in him, then he starts to question the significance of life. His behaviour
becomes erratic and then reckless, as he searches for a reason not to
commit the same act as his friend.
tired of the whirlpool of confusion and anger that beset him. (p. 131)
the claws of death on his back, piercing his flesh. (p. 132)
The confusion in Max's
mind is reflected in the quote from the Ancient Greek playwright Euripides.
'I wish I hadn't
been saved. I wish I was still floating face down.' (p. 136)
knoweth if to die
Some may argue that
this quote romanticises the act of suicide. Max's father, Dave, is certainly
more forthright in his response to this issue.
Be but to live . . .
And that called life
Be but death?
tell you that what Lou did was stupid?' (p. 75)
is not an uncommon act, particularly in this country, and particularly
amongst the young. Peter Ellingsen, 'Don't Call Us a Generation' (The
Age - Saturday Extra; 6/5/00; pp. 1, 4-5) attempts to explain some of
the contributing factors.
be careful, OK? One death around the place is enough for a while.
I don't want my own son's death added to the list.' (p. 92)
they suggest, promote a superficial, materialistic, self-centred lifestyle
that may be more dangerous than violence on TV. It is likely to leave
the young particularly those from broken homes, with a culture of "delusion
and meaninglessness". Social commentator Hugh Mackay talks of a "negative,
even nihilistic" mood. Australia appears to be the only nation in the
world where suicide peaks among under-30s.
This is the dark side of the
youth story. Suicide among 19- to 24-year-olds hit 446 in 1998, the
fifth highest in the world, and an increase of 300 per cent since the
boomer days, 30 years back. The experts blame divorce, high unemployment
and family break-up - all exacerbated by the widening wealth divide.
An estimated 800,000 children
are now reared in homes with no breadwinner. Gavin Duffy, from the Victorian
Council of Social Service, worries that the Federal Government focuses
on "the traditional family", when among the worst off are single-parent
families, which account for some 15 per cent.
Young people are now more likely
to be mentally disturbed and depressed, an Australian Institute of Health
and Welfare report says. It estimates that 22 per cent are overweight
or obese, and that 20 per cent of young men and 10 per cent of young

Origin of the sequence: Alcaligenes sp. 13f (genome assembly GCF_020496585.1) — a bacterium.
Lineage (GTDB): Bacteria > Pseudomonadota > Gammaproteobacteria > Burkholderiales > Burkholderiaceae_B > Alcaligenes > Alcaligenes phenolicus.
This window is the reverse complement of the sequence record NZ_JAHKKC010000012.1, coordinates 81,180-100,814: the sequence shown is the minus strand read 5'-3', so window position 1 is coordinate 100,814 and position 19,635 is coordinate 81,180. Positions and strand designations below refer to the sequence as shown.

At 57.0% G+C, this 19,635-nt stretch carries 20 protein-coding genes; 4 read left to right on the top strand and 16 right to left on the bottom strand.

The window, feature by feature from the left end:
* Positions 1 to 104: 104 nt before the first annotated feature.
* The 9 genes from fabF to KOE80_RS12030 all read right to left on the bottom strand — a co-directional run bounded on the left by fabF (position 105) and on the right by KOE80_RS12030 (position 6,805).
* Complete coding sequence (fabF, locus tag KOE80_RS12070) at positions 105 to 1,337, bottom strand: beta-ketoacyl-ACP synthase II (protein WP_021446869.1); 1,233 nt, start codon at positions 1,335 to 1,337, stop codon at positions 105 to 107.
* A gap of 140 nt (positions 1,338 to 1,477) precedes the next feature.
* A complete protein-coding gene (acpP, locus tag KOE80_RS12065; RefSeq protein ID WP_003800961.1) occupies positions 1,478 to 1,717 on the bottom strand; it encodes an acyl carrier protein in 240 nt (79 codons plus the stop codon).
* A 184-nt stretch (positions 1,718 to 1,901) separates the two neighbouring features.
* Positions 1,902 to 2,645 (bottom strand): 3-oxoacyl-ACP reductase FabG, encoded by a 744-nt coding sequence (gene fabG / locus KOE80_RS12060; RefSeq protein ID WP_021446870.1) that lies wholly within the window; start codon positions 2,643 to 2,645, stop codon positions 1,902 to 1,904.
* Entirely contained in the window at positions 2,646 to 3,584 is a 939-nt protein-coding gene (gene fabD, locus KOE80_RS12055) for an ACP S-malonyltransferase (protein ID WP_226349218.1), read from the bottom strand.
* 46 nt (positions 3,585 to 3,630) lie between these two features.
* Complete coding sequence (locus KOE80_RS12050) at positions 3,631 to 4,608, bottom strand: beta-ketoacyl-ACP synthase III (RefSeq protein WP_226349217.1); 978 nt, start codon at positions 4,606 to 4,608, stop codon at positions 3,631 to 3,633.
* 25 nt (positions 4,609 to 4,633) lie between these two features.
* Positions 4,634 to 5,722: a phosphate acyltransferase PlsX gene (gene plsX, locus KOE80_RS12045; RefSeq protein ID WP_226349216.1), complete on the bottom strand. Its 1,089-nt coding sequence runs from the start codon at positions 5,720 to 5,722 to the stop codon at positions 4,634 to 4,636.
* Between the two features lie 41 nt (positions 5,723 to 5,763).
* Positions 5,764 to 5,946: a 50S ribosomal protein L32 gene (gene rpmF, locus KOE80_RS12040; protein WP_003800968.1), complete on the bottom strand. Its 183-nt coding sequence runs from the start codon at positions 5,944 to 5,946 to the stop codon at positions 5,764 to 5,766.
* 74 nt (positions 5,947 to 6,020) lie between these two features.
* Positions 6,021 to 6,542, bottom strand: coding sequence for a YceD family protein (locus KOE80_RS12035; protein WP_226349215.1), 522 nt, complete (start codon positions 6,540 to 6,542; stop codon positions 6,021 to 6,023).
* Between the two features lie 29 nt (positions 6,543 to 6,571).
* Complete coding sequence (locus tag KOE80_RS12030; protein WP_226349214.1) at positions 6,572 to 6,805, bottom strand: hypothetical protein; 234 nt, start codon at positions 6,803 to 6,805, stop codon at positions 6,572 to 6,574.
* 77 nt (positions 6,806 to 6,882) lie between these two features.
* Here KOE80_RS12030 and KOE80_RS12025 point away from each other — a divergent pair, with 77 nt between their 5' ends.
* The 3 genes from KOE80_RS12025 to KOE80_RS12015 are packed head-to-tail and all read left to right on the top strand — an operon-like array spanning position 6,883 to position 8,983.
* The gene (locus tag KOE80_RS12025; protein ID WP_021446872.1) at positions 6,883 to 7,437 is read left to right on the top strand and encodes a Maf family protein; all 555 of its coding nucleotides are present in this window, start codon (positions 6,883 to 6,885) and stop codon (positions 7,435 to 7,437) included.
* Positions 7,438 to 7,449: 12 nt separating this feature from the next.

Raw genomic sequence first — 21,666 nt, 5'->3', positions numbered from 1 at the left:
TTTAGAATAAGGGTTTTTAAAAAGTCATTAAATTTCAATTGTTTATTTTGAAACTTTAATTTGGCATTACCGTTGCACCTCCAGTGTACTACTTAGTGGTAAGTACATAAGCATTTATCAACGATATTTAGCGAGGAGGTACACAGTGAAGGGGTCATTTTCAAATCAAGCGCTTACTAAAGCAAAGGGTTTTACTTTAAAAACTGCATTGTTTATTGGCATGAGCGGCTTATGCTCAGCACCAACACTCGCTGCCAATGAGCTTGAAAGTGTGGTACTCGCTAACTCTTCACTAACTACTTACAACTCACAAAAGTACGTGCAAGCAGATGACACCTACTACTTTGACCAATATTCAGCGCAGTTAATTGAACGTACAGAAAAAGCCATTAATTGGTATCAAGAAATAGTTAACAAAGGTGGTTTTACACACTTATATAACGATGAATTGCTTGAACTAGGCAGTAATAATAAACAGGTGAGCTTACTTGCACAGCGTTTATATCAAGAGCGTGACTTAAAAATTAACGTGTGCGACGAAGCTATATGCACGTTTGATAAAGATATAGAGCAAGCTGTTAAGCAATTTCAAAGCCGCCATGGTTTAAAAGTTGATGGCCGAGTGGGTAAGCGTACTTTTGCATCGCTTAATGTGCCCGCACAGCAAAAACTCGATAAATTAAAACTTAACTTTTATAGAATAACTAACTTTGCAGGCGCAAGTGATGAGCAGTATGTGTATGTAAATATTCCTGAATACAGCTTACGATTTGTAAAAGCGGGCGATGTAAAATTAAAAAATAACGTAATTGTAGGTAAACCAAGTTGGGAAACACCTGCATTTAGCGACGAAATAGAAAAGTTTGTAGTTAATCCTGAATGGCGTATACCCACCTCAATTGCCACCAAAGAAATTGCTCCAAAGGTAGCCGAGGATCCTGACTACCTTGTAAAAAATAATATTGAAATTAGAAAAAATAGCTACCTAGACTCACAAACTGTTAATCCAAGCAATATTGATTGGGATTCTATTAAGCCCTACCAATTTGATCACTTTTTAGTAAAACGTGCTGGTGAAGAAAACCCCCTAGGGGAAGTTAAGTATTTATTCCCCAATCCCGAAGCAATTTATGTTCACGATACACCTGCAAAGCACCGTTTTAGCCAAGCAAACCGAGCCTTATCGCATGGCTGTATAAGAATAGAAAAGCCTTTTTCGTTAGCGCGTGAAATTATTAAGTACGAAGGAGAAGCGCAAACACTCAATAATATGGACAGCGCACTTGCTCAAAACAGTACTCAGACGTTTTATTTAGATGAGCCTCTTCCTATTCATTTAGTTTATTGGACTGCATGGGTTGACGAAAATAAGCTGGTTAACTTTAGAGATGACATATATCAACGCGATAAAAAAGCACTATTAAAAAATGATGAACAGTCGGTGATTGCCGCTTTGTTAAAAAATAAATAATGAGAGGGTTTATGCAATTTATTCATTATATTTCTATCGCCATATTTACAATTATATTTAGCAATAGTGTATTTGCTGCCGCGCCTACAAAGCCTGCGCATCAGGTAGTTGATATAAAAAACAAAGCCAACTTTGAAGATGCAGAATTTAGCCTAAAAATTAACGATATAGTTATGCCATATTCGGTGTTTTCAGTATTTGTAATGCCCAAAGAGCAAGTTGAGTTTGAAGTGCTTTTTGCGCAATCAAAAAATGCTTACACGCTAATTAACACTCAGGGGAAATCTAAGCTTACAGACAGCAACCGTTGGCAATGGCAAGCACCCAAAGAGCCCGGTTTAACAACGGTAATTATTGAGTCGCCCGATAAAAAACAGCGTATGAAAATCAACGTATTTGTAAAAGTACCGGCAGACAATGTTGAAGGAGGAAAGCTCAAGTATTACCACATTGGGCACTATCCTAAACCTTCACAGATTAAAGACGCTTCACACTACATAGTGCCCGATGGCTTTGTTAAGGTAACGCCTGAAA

women are dependent on drugs or alcohol, or use them to harmful levels.
Those without family support are hardest hit. More than half the 17-
to 18-year-olds leaving residential care contemplate suicide. A third
have attempted it. They are more likely to be out of work, and the girls
are more likely to end up teenage mothers.
had the chance to talk to Lou in the days before his death, what
advice would you give him? Write down what you would say to Lou
in this context.
cop was gaining on him again. Max could feel fear pulling at his legs,
weighing his body down. He faltered, turned and flung the rock in Fatman's
direction. (p. 26)
is a particularly ugly character.
open your fuckin' mouth or say anything to anybody or your life won't
be worth living.' (p. 81)
For Max, this character
represents the worst element of the adult world, the cruel and sadistic
'I'll get you,
no matter how many stories you come up with and you know why? Because
I don't give a shit about legalities when it comes to punks like you."
Then he added, "And I don't give a shit about how many weak-as-piss
friends of yours go and neck themselves, either.' (p. 81)
a fair representation of the police? Is it a fair representation
of adult authority in general? Discuss.
the full moon. A few of us always celebrate it.' (p. 149)
There is a curious
scene in Chapter 20 where Max attends a ceremony to celebrate the full
moon. While Max is seemingly condescending of the gather-ing's purpose,
the strange affair seems to have an uplifting effect on him.
Furthermore, there are several
aspects of this scene that relate in some way to Max's internal world:
Bob, the hapless alcoholic; the woman singing opera; the man with a tattoo
of an eagle on his shoulder; the young woman dancing naked; Meg, Heather
and co; and the man shaping auras.
the scene of 'the moon party' in the context of the novel as a
(Max is particularly interested in Bob.
Perhaps Max can see similarities between Bob and Nick, men who
are seemingly alone, and appear to have suffered significant pain
at some point in their lives. Max learns that Bob's situation
deteriorated when Bob's father died, even though he hardly knew
him, and "That before he got like this he was . . . nice." This
reminds us of what Max is going through with the death of Lou.
That Max's reaction to Lou's death could have lasting consequences;
that he could well end up broken and alone like Bob.)
In the novel
there are several places in Max's life where he can escape from
the stress of his life, where he feels more relaxed and content.
These include the Maramingo River, Nick's island, and the beaches,
rivers, and inlets around Brown's Beach. Write a descriptive piece
about a special place in your life.